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dc.contributor.authorRichardson, Miles
dc.contributor.authorHallam, Jenny
dc.date.accessioned2013-05-21T16:52:40Z
dc.date.available2013-05-21T16:52:40Z
dc.date.issued2013-02-21
dc.identifier.citationExploring the Psychological Rewards of a Familiar Semirural Landscape: Connecting to Local Nature through a Mindful Approach 2013, 41 (1):35 The Humanistic Psychologisten
dc.identifier.issn0887-3267
dc.identifier.issn1547-3333
dc.identifier.doi10.1080/08873267.2012.732156
dc.identifier.urihttp://hdl.handle.net/10545/292600
dc.description.abstractThis study analyses a 53,000 word diary of a year engaging with nature through over 200 trips to a semi-rural landscape. Thematic analysis revealed two themes; the transition from observer to nature connectedness and the ways in which the natural environment was experienced once a connection was made. These themes are discussed in relation to theories that seek to explain the positive effect of nature and nature connectedness. The findings are important as they suggest that repeated engagement with local semi-rural countryside can lead to a mindful approach and psychological rewards that do not require travel into the wilderness. The work informs further research into outcomes and processes of nature based interventions such as: trip frequency, duration and diary keeping.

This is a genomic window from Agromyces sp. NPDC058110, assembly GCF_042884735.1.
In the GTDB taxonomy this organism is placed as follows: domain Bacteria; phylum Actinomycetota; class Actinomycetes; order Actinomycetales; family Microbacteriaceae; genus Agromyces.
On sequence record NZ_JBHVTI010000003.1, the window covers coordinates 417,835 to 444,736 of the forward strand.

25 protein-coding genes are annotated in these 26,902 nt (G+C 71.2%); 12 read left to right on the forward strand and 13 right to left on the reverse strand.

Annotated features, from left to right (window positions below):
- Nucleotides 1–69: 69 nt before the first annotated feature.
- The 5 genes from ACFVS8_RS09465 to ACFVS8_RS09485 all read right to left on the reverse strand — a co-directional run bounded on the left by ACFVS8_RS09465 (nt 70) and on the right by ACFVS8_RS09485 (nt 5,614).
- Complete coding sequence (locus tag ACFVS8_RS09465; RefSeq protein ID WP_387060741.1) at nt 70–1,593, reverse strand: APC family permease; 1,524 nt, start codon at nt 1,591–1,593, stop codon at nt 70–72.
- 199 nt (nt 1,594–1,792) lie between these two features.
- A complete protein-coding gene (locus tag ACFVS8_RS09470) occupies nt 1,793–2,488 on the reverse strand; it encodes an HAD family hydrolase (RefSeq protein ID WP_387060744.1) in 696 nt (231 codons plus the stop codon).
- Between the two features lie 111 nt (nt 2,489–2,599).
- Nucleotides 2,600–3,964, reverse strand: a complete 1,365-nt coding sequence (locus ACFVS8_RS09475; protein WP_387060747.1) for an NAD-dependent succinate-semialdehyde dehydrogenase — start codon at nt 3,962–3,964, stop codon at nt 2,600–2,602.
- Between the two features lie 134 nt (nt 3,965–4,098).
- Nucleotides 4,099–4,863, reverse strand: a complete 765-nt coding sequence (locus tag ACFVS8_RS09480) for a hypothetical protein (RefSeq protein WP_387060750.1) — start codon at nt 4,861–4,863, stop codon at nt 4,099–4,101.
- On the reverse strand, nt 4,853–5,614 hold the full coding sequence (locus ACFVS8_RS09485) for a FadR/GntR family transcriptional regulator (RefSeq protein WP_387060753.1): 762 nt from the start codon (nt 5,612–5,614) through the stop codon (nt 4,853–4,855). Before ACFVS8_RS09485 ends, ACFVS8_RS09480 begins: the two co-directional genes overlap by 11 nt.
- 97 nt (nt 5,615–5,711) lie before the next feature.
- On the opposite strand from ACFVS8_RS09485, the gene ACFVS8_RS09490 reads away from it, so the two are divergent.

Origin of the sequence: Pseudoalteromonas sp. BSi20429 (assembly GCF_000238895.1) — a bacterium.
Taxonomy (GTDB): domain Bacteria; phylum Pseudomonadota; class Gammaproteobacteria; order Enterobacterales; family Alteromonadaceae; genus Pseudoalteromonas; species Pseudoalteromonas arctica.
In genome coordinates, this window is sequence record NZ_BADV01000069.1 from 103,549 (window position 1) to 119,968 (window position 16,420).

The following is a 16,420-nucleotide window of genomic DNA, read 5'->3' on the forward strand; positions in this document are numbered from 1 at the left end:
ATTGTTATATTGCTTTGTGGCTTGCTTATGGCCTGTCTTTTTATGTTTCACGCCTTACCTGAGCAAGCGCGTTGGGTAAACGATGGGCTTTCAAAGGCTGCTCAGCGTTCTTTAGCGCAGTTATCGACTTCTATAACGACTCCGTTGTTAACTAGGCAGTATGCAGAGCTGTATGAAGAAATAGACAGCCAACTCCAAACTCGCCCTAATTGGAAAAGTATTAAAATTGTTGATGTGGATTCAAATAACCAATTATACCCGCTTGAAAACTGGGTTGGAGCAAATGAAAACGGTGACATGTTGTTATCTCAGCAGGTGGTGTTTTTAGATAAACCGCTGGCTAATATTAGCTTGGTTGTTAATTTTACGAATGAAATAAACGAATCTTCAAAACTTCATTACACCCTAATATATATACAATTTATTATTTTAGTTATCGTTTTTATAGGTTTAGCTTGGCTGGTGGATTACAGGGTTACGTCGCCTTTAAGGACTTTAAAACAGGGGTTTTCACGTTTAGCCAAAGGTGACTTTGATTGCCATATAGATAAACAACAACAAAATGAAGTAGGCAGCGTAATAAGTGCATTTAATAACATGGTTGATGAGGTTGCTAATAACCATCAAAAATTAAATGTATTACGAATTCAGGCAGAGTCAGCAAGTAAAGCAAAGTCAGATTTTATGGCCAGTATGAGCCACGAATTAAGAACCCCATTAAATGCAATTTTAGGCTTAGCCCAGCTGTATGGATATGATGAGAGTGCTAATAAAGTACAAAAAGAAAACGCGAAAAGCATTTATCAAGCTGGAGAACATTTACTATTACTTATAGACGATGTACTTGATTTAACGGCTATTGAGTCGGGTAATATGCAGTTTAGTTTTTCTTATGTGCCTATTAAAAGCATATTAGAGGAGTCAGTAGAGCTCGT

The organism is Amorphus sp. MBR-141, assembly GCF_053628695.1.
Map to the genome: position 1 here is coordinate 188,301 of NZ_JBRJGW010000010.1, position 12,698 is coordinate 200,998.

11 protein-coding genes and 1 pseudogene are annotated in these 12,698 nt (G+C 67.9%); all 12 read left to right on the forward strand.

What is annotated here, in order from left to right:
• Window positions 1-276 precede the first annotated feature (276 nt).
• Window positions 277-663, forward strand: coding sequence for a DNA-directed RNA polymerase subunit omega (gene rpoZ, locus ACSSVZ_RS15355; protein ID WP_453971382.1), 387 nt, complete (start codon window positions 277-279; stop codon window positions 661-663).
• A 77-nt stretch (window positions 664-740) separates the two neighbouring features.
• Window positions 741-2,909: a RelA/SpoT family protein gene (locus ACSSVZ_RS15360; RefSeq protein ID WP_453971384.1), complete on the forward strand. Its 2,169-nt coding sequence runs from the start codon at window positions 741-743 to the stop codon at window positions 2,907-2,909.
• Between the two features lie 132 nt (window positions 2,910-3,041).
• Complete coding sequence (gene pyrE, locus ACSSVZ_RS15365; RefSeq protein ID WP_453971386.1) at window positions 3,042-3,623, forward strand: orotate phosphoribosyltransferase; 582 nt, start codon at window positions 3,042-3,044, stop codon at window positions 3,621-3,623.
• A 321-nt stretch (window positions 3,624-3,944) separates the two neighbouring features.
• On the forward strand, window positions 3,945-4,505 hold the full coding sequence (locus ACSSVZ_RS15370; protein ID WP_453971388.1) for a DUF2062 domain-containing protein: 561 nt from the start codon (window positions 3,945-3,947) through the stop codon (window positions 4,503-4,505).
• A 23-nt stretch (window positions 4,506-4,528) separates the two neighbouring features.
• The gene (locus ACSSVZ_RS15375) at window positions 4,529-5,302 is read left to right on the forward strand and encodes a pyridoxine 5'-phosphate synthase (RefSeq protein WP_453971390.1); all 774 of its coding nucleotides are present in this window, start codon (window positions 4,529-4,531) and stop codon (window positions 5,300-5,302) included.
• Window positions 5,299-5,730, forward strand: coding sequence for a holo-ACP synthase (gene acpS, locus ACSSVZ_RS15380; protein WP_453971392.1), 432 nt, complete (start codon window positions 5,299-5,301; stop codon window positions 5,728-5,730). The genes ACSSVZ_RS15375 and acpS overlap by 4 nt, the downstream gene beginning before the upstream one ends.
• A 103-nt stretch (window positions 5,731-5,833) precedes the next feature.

dc.relation.urlhttp://www.tandfonline.com/doi/abs/10.1080/08873267.2012.732156en
dc.rightsArchived with thanks to The Humanistic Psychologisten
dc.titleExploring the psychological rewards of a familiar semirural landscape: connecting to local nature through a mindful approach
dc.typeArticleen
dc.identifier.journalThe Humanistic Psychologisten
refterms.dateFOA2019-02-28T13:01:21Z
html.description.abstractThis study analyses a 53,000 word diary of a year engaging with nature through over 200 trips to a semi-rural landscape. Thematic analysis revealed two themes; the transition from observer to nature connectedness and the ways in which the natural environment was experienced once a connection was made. These themes are discussed in relation to theories that seek to explain the positive effect of nature and nature connectedness. The findings are important as they suggest that repeated engagement with local semi-rural countryside can lead to a mindful approach and psychological rewards that do not require travel into the wilderness. The work informs further research into outcomes and processes of nature based interventions such as: trip frequency, duration and diary keeping.


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